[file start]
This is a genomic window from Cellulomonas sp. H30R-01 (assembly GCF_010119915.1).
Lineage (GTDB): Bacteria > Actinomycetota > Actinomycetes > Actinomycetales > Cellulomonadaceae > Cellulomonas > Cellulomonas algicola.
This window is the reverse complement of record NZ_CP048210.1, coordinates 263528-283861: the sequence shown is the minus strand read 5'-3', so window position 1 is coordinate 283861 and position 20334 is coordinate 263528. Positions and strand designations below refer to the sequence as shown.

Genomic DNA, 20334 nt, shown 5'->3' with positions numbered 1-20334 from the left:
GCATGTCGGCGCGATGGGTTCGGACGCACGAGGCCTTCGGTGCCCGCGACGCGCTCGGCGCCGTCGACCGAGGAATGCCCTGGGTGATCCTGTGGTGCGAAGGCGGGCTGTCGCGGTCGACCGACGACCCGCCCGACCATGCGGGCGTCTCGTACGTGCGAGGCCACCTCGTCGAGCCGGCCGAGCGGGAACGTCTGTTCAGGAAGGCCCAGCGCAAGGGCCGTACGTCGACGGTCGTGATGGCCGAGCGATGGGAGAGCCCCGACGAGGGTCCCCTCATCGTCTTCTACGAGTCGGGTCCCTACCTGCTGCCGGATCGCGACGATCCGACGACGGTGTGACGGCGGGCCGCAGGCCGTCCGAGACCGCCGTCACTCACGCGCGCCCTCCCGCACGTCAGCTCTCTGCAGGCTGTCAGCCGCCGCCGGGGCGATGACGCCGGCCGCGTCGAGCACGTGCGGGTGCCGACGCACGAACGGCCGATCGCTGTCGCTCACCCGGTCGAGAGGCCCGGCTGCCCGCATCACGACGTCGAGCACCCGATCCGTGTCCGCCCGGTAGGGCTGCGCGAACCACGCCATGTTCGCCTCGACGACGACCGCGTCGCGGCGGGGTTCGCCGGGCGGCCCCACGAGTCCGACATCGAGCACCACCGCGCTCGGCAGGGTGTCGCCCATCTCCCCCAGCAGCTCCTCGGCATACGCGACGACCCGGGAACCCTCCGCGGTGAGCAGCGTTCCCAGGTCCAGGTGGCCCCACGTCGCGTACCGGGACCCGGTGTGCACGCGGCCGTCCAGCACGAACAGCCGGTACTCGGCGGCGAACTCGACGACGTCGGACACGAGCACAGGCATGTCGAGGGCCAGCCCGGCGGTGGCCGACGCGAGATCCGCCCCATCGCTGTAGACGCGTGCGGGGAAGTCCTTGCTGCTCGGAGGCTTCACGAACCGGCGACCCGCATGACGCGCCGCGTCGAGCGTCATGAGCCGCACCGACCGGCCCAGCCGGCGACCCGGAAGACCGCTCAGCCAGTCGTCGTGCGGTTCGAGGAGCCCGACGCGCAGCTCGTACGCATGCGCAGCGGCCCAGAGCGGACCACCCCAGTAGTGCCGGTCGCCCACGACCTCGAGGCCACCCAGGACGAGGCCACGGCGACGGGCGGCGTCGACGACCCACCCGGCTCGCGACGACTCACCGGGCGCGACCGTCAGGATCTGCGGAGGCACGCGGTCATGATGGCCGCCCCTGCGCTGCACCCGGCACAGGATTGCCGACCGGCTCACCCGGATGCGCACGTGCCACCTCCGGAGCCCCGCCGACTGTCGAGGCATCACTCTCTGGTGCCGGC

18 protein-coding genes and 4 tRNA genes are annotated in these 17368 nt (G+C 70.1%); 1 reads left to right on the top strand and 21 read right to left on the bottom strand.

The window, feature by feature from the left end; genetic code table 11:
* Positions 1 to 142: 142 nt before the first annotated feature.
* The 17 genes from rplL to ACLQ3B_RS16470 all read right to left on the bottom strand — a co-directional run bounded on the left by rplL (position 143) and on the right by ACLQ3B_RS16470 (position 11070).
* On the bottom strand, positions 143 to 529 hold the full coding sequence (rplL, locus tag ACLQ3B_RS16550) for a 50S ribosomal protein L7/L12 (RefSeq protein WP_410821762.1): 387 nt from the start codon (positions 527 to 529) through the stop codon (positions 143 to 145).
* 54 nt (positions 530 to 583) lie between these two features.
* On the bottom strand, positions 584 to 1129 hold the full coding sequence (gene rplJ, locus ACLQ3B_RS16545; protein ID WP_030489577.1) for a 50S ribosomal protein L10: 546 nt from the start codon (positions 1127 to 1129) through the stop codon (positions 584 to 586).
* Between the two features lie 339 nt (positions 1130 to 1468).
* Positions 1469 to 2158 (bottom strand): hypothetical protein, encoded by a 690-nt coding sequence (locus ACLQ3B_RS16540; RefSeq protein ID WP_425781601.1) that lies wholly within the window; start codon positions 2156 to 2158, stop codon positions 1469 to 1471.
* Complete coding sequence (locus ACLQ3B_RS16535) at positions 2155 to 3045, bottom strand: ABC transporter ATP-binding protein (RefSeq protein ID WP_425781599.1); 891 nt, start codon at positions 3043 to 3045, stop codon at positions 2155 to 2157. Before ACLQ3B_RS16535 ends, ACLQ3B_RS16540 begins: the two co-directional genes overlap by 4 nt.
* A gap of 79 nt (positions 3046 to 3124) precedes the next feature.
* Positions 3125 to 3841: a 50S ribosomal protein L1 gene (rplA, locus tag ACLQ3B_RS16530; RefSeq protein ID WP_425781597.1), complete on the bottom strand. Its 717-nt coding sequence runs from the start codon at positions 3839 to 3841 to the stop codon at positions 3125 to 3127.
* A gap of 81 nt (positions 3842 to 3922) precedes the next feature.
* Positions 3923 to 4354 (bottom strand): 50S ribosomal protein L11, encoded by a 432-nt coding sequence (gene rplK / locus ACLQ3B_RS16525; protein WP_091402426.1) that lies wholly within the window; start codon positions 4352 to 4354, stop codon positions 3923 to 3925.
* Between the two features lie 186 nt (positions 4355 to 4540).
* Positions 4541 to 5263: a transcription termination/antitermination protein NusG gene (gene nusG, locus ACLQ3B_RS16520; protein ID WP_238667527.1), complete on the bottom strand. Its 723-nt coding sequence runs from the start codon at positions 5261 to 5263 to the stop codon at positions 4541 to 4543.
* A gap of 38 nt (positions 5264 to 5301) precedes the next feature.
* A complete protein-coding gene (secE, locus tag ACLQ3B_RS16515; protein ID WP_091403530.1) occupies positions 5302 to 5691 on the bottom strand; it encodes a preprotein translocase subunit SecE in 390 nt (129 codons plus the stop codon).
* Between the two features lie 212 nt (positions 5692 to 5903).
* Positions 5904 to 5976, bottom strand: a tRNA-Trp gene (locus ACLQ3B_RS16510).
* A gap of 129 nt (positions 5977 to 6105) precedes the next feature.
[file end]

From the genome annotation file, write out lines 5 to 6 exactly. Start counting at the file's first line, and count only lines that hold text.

GCATGTCGGCGCGATGGGTTCGGACGCACGAGGCCTTCGGTGCCCGCGACGCGCTCGGCGCCGTCGACCGAGGAATGCCCTGGGTGATCCTGTGGTGCGAAGGCGGGCTGTCGCGGTCGACCGACGACCCGCCCGACCATGCGGGCGTCTCGTACGTGCGAGGCCACCTCGTCGAGCCGGCCGAGCGGGAACGTCTGTTCAGGAAGGCCCAGCGCAAGGGCCGTACGTCGACGGTCGTGATGGCCGAGCGATGGGAGAGCCCCGACGAGGGTCCCCTCATCGTCTTCTACGAGTCGGGTCCCTACCTGCTGCCGGATCGCGACGATCCGACGACGGTGTGACGGCGGGCCGCAGGCCGTCCGAGACCGCCGTCACTCACGCGCGCCCTCCCGCACGTCAGCTCTCTGCAGGCTGTCAGCCGCCGCCGGGGCGATGACGCCGGCCGCGTCGAGCACGTGCGGGTGCCGACGCACGAACGGCCGATCGCTGTCGCTCACCCGGTCGAGAGGCCCGGCTGCCCGCATCACGACGTCGAGCACCCGATCCGTGTCCGCCCGGTAGGGCTGCGCGAACCACGCCATGTTCGCCTCGACGACGACCGCGTCGCGGCGGGGTTCGCCGGGCGGCCCCACGAGTCCGACATCGAGCACCACCGCGCTCGGCAGGGTGTCGCCCATCTCCCCCAGCAGCTCCTCGGCATACGCGACGACCCGGGAACCCTCCGCGGTGAGCAGCGTTCCCAGGTCCAGGTGGCCCCACGTCGCGTACCGGGACCCGGTGTGCACGCGGCCGTCCAGCACGAACAGCCGGTACTCGGCGGCGAACTCGACGACGTCGGACACGAGCACAGGCATGTCGAGGGCCAGCCCGGCGGTGGCCGACGCGAGATCCGCCCCATCGCTGTAGACGCGTGCGGGGAAGTCCTTGCTGCTCGGAGGCTTCACGAACCGGCGACCCGCATGACGCGCCGCGTCGAGCGTCATGAGCCGCACCGACCGGCCCAGCCGGCGACCCGGAAGACCGCTCAGCCAGTCGTCGTGCGGTTCGAGGAGCCCGACGCGCAGCTCGTACGCATGCGCAGCGGCCCAGAGCGGACCACCCCAGTAGTGCCGGTCGCCCACGACCTCGAGGCCACCCAGGACGAGGCCACGGCGACGGGCGGCGTCGACGACCCACCCGGCTCGCGACGACTCACCGGGCGCGACCGTCAGGATCTGCGGAGGCACGCGGTCATGATGGCCGCCCCTGCGCTGCACCCGGCACAGGATTGCCGACCGGCTCACCCGGATGCGCACGTGCCACCTCCGGAGCCCCGCCGACTGTCGAGGCATCACTCTCTGGTGCCGGC

18 protein-coding genes and 4 tRNA genes are annotated in these 17368 nt (G+C 70.1%); 1 reads left to right on the top strand and 21 read right to left on the bottom strand.